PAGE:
Denis Villeneuve’s SICARIO is a sensational piece of filmmaking and one of the best movies of the year.
I’ve said before in certain posts on this blog, the movies you love the most can be the hardest ones to write about and that’s very much the case with SICARIO.
Let’s start with the thoughts and feelings as I left the cinema…
Completely gob-smacked. Utterly blown away. Cannot wait to see it again. One of the best movies of 2015.
There you go. So emerging from SICARIO, the spectacular new feature by Canadian director Denis Villeneuve I felt I’d seen not just his best film to date but also an absolutely standout crime drama. It’s just taken me a while to get through the gushing and write something down. Probably best to start at the beginning…
From the opening seconds of Jóhann Jóhannsson’s pulsating score – one of the very best I’ve heard in a while – and those first startling images, courtesy of surely one of the finest cinematographers working today Roger Deakins, you know you’re watching something pretty special.
We’re in Arizona, where FBI agent Kate Macer (a compelling Emily Blunt) and her partner Reggie Wayne (a nicely ballsy Daniel Kaluuya) make a very disturbing discovery in what seems like a fairly ordinary assault on a suburban house. Macer’s boss Dave Jennings (the usual slice of gravitas from Victor Garber) is rightly concerned that the reach of drug activity south of the American border in Mexico, is now very much stateside. Soon news of the discovery has reached other parties and into Kate’s life enters Matt Graver (a spot-on, smooth and dangerous Josh Brolin).
Graver thinks Kate has what it takes to join his elite team who will travel to Mexico to collect a high-ranking cartel member who’s been captured. Kate wants to know that this mission will lead them closer to finding the perpetrators of the crime in the Arizona house and once Graver has assured her it will, she’s on board. But there’s another member of Graver’s unit, the enigmatic Alejandro (an outstanding and hopefully Oscar-winning Benicio Del Toro) that piques Kate’s interest – and ours.
Finding out more about Alejandro as well going deeper into the cartel activities becomes a driving force for Kate, the film and us – and it’s a savage journey. Interviews I’ve seen with the cast and Villeneuve mention how this film tries to accurately portray things that are happening right now in this drug war, in both countries and how little has changed in the 30 years that it’s been going on. Consumption is still high and so is the violence that connects the people trying to protect the product and the ones trying to stop it. The most violent city in the world is only a few metres across the fence from one of the safest.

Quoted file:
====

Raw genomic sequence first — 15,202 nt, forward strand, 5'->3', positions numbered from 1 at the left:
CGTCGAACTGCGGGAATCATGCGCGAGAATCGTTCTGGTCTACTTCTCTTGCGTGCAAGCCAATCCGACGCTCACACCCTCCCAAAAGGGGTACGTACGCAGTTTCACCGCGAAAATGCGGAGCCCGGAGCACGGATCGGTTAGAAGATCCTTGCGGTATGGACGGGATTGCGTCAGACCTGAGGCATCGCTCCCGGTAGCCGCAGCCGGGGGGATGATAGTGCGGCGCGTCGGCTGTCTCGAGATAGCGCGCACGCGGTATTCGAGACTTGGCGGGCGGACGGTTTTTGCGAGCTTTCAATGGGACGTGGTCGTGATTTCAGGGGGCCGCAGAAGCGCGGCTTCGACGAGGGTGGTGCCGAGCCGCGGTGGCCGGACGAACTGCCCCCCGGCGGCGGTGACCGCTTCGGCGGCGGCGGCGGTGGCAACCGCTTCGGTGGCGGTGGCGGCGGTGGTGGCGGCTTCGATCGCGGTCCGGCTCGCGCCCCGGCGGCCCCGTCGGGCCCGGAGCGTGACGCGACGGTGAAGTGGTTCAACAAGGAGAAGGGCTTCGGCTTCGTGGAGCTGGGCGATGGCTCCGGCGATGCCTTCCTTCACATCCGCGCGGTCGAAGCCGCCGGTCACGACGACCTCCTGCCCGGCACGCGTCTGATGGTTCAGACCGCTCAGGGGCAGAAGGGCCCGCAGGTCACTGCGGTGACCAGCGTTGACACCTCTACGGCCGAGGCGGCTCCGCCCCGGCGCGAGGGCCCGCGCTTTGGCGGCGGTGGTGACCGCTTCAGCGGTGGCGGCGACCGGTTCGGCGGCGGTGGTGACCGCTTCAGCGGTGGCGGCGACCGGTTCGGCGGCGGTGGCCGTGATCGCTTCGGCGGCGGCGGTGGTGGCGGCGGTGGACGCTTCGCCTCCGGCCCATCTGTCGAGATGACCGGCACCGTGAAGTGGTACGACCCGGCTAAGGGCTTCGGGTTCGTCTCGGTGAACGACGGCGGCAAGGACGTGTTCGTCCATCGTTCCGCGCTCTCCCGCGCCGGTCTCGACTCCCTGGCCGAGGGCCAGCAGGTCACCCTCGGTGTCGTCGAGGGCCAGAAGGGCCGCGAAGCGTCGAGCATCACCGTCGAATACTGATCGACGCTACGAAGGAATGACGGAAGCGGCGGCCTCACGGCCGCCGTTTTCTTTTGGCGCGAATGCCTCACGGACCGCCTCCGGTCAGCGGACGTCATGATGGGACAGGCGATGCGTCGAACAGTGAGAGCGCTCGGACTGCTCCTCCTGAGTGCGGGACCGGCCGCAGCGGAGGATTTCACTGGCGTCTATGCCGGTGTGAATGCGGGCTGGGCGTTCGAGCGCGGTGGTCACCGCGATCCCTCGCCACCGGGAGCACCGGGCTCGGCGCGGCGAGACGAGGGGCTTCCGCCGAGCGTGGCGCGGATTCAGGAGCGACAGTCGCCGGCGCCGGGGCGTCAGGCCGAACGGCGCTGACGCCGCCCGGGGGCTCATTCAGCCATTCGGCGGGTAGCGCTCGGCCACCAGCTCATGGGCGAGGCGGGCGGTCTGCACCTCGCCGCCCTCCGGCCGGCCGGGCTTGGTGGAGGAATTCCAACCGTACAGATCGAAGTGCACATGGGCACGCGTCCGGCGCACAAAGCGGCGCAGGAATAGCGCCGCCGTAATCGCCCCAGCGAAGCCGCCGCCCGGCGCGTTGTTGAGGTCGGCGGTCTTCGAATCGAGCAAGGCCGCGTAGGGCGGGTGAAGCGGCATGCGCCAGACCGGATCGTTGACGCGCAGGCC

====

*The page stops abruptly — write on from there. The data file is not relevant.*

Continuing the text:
And one of the most gripping sequences in the movie and a display of virtuoso camerawork from Deakins, sees a fleet of black SUVs going from one side of the border to the other at tremendous speed, the inhabitants thinking they can get in and get out, causing as little disturbance as possible. From great aerial shots of the journey, intercut with the camera on the back of one of the cars as it zips through the streets, you get a dizzying mix of perspectives that is just so striking. Then you just know when Alejandro says to Kate “Welcome to Juarez” the mission is going to be anything but easy. That holds for the film itself, where it asks the audience hard questions as to the nature of this conflict and whether the extreme action of the kind depicted, is ever justified.
Kate is the character we see navigating those questions too and Blunt is superbly gritty, vulnerable and driven in equal measure in the role. She showed she could do feisty in Looper and Edge of Tomorrow but here, courtesy of Taylor Sheridan‘s razor-sharp and nuanced script, she’s not just an action girl but a young woman in a predominantly male world, who wants her career and her life to mean something. Although she’s a little taller than Jodie Foster, there were a couple of shots where she’s surrounded by her male counterparts that brought to mind those great moments in The Silence of the Lambs.
Del Toro is quite hypnotic as the mysterious Alejandro, drawing you in, just like Kate, wondering if you can trust him; his softly spoken delivery, masking a history that has made him who he is. As I said, I hope next year they’ll be another Oscar to add to the one he was awarded for his devastating performance in Traffic. There’s also commanding work from Jeffrey Donovan as Graver’s right-hand man Forsing, Jon Bernthal who makes the cowboy-like Ted anything but ordinary and across the border from Maximiliano Hernandez as Silvio, a key player in the events we see unfold.
But it’s Villeneuve who deserves the final credit for such an exemplary piece of filmmaking, where every element from the score to the cinematography, from the editing to the script, to the cast, is breathtakingly realised. With he and Deakins collaborating again on their next project, a sequel to the iconic Blade Runner, if it’s anything like SICARIO, we are in for such a treat.